Felis ISSN 2398-2950

Acute heart failure

Synonym(s): Decompensated heart failure, acute decompensation

Contributor(s): Barret Bulmer, Josephine Dandrieux, Mark Oyama

Introduction

  • Although many patients suffering from cardiovascular disease are identified during routine examination or present with mild clinical signs, a subset will present on an emergency basis with severe, life-threatening congestive heart failure.
  • These patients often require aggressive therapy and intensive monitoring to achieve a successful outcome.
  • Despite their critical status at presentation many will survive for prolonged periods if the acute episode is successfully managed.

Pathogenesis

Etiology

  • Etiologies behind development of feline HCM and RCM are not totally understood.
  • A mutation in the myosin binding protein-C gene has been associated with HCM in a family of Maine Coons.
  • Nutritional taurine deficiency Taurine deficiency is well-described cause of feline myocardial failure (dilated cardiomyopathy). Adequate dietary taurine supplementation found in virtually all cat foods has greatly reduced the incidence this disease. Currently, the occasional cases of feline DCM that are detected are usually not taurine related, do not respond to supplementation, and are idiopathic with respect to etiology.

Pathophysiology

  • Following the initial cardiac insult and a reduction in cardiac output there are short-term compensatory mechanisms that become activated to facilitate circulatory homeostasis, including:
    • Sympathetic nervous system.
    • Renin-angiotensin-aldosterone system (RAAS).
    • Release of arginine-vasopressin.
    • Renal sodium and water retention.
  • Feline cardiomyopathies (HCM, RCM) are primarily diseases of diastolic dysfunction, in which concentric hypertrophy or myocardial fibrosis limits the ability of the heart to relax during diastole.
  • Feline dilated cardiomyopathy (DCM Heart: dilated cardiomyopathy (DCM)) is similar in pathophysiology to canine DCM, in which there is progressive loss of systolic function.
  • Ultimately pulmonary capillary pressures rise promoting the development of pulmonary edema  Lung: pulmonary edema, pleural effusion Pleural effusion, or ascites (rare in cats) while pronounced increase in afterload diminishes effective forward blood and increases myocardial oxygen demands.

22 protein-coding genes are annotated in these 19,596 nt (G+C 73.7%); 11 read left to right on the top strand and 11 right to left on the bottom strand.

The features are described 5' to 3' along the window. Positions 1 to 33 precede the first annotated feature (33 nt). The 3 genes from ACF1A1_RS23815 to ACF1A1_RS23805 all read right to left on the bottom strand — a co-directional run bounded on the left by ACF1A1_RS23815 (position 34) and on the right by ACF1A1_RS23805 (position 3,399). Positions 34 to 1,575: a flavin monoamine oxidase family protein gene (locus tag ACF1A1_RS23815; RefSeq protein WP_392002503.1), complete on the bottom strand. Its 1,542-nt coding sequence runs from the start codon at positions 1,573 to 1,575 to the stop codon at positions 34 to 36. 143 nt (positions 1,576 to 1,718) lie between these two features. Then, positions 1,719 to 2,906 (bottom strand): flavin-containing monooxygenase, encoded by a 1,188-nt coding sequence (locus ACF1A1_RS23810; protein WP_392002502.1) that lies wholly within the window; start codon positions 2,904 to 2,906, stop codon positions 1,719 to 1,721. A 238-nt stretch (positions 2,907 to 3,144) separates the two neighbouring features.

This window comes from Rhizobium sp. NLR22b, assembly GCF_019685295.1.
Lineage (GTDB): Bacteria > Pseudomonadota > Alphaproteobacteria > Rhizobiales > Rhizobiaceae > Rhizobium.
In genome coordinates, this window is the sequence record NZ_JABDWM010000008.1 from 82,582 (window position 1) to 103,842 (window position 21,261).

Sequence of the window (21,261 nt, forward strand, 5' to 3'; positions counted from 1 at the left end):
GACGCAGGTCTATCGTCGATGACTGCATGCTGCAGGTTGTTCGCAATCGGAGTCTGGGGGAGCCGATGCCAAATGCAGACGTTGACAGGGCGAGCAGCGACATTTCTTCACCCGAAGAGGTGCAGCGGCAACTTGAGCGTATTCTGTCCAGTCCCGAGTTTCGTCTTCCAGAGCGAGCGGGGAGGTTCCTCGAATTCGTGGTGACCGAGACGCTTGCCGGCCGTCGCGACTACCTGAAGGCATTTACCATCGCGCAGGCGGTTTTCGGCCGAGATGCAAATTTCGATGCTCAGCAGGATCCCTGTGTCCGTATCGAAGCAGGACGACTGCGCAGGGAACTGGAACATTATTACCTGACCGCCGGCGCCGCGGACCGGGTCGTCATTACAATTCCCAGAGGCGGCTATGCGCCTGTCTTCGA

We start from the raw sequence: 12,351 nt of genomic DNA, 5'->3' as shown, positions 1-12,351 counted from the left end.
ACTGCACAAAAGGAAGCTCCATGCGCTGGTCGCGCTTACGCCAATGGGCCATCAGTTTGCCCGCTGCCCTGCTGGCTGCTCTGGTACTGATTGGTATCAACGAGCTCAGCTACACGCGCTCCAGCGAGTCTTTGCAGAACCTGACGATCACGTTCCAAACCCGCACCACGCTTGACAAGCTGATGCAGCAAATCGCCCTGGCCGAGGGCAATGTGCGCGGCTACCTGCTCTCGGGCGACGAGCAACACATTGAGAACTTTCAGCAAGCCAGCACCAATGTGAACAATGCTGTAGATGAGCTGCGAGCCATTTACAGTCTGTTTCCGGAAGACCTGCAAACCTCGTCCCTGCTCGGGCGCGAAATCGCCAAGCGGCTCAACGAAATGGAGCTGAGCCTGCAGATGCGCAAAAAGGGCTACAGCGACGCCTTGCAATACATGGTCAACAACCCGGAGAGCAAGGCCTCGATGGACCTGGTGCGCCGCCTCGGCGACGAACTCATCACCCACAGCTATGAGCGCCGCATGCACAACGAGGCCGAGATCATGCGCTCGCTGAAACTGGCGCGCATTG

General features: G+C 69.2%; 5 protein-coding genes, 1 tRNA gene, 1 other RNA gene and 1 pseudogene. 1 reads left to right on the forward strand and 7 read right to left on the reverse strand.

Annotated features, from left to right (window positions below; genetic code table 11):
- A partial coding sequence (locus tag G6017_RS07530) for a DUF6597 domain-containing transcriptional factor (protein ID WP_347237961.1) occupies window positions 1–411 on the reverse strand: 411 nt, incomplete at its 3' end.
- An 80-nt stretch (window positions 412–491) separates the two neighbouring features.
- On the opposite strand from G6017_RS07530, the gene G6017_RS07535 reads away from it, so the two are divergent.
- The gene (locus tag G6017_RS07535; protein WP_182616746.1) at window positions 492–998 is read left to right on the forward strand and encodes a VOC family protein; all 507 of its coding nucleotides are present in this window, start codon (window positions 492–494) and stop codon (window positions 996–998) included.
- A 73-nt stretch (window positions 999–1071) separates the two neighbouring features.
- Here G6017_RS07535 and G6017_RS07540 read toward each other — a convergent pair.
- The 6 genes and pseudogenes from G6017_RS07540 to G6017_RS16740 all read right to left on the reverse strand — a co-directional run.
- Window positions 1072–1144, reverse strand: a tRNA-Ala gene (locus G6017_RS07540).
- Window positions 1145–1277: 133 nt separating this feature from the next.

Timecourse

  • Time until development of decompensated heart failure is difficult to predict based on today's diagnostic modalities.
  • Some patients live for years with significant cardiovascular disease but never develop nor require treatment for heart failure.
  • Predisposing factors that may quickly shift a patient with compensated heart failure to a decompensated state include:
    • The development of arrhythmias Heart: dysrhythmia, especially atrial fibrillation Atrial fibrillation.
    • Abrupt discontinuation of prescribed medications.
    • Stress.
    • Corticosteroid administration.

Diagnosis

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Treatment

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Outcomes

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Further Reading

Publications

Refereed papers

  • Recent references from PubMed and VetMedResource.
  • Ferasin L (2009) Feline myocardial disease. 1: Classification, pathophysiology and clinical presentation. J Feline Med Surg 11 (1), 3-13 PubMed.
  • Schober K E, Maerz I (2006) Assessment of left atrial appendage flow velocity and its relation to spontaneous echocardiographic contrast in 89 cats with myocardial disease. J Vet Intern Med 20 (1), 120-130 PubMed.
  • Cesta M F, Baty C J, Keene B W et al (2005) Pathology of end-stage remodeling in a family of cats with hypertrophic cardiomyopathy. Vet Patho 42 (4), 458-467 PubMed.
  • Baty C J (2004) Feline hypertrophic cardiomyopathy: an update. Vet Clin North Am Small Anim Pract 34 (5), 1227-1234 PubMed.
  • Côté E, Manning A M, Emerson D et al (2004) Assessment of the prevalence of heart murmurs in overtly healthy cats. JAVMA 225 (3), 384-388 PubMed.
  • Pion P D (2004) Traditional and nontraditional effective and noneffective therapies for cardiac disease in dogs and cats. Vet Clin North Am Small Anim Pract 34 (1), 187-216 PubMed.
  • Rush J E, Freeman L M, Fenollosa N K et al (2002) Population and survival characteristics of cats with hypertrophic cardiomyopathy: 260 cases (1990-1999). JAVMA 220 (2), 202-207 PubMed.

Other sources of information

  • Bryn Tennant Small Animal Formulary (2002) 4th edn. BSAVA. pp 211-212.
  • Kittleson M (2000) Therapy of heart failure. In: Textbook of Veterinary Internal Medicine.5th edn. Ed S J F E Ettinger. Philadelphia: WB Saunders Company. pp 713-737.
  • Sisson D & Kittleson M (1999) Management of Heart Failure: Principles of Treatment, Therapeutic Strategies, and Pharmacology. In: Textbook of Canine and Feline Cardiology: Principles and Clinical Practice. 2nd edn. Eds P R Fox, D Sisson and N S Moise. Philadelphia: WB Saunders. pp 216-250.


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